force in our own state" for the failure to grant a mother this testamentary privilege equal with the father was not an imposition of a civil disability on the wife; the privilege was one not granted to either parent by common law, which took away nothing from a wife when it created this legal capacity in her husband. Hence the law removing civil disabilities of married women had no effect here; nor did the other law of 1880 which gave the mother full and complete control of the children and their estate in case of the father's death, grant it, for the right to appoint a testamentary guardian is not essential to the full enjoyment of the custody of the children and their estate; it cannot be considered as included in this section of the law and the mother is still without the right to appoint a guardian.
At the next session of the legislature following this decision, the law was amended to read: “Every father may, by his last will in writing appoint a guardian for any of his children
and every mother may by her last will appoint a guardian for her children, provided that the father of such children is dead and has not appointed a guardian or whenever by decree of divorce, custody of the child has been awarded to the mother; provided that nothing in this section shall be construed to deprive either the surviving father or mother of the custody of the persons of his or her children, such surviving parent being competent to transact his or her own business" 185 If no person appeared within five years after the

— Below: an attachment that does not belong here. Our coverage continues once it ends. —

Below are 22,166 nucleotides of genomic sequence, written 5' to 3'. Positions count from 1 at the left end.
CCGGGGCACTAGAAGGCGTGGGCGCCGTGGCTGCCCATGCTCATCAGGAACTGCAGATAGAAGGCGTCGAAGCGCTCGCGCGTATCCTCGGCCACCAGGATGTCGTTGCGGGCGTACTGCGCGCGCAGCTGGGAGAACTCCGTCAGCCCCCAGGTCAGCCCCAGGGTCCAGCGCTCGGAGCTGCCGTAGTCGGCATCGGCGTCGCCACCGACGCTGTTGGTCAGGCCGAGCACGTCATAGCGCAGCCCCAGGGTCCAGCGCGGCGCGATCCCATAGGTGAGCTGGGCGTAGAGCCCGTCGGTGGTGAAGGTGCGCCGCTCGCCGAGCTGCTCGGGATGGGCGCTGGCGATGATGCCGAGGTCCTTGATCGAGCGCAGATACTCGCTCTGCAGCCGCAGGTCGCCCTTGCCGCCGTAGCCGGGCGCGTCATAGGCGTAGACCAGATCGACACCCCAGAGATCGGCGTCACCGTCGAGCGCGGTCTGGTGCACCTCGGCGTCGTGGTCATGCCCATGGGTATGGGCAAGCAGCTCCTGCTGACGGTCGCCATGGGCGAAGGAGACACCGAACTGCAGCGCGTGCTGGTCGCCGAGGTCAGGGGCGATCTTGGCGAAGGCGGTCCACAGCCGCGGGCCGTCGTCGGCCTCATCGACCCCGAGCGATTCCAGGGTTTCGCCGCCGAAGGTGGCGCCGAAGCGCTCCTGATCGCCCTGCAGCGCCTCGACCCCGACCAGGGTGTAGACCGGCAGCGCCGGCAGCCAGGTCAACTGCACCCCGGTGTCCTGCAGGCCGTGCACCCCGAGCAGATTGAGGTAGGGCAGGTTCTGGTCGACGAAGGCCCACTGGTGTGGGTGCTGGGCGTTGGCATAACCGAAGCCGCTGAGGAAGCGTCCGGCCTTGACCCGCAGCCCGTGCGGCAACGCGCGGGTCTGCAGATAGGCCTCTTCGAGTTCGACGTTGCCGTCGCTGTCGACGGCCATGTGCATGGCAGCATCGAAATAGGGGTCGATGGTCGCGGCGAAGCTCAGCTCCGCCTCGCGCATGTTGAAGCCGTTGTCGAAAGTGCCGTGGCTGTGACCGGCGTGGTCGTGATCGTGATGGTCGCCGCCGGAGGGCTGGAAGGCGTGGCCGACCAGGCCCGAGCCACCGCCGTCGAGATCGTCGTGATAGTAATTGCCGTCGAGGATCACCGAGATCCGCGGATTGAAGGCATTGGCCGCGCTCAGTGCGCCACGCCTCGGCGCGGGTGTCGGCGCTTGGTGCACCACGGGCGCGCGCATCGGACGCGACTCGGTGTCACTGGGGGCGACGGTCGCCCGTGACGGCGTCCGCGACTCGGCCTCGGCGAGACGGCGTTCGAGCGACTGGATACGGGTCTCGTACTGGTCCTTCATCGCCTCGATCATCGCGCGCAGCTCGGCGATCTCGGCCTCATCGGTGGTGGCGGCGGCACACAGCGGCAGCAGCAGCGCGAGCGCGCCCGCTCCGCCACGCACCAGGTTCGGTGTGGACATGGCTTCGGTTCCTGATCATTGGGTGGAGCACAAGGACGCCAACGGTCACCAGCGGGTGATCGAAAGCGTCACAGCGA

or rejection of a will, such probation or rejection was to be binding, except in the case of married women, infants, persons of unsound mind, and those absent from the United States, who were given five additional years to request a proving, after their disabilities were removed. In 1893 this period was reduced to one year after probate or rejection for every person.
5. THE AGE OF MAJORITY.
The age at which the feminine portion of the population shall be deemed to have arrived at majority was fixed at eighteen years by the 1864 code.188 An additional determination by the legislature of 1915189 deemed all females “to arrive at the age of majority upon their being married according to the law, or for the purpose of consenting to the adoption of an illegitimate child when it was shown in court that the person to consent to such adoption was the mother of the child”. The following provision was added in 1919 to protect the married minors from exploitation, provided that in the enforcement of laws regulating the hours of labor of minor children any female under the age of eighteen years shall be regarded as a minor and subject to labor laws applying to minor children” 190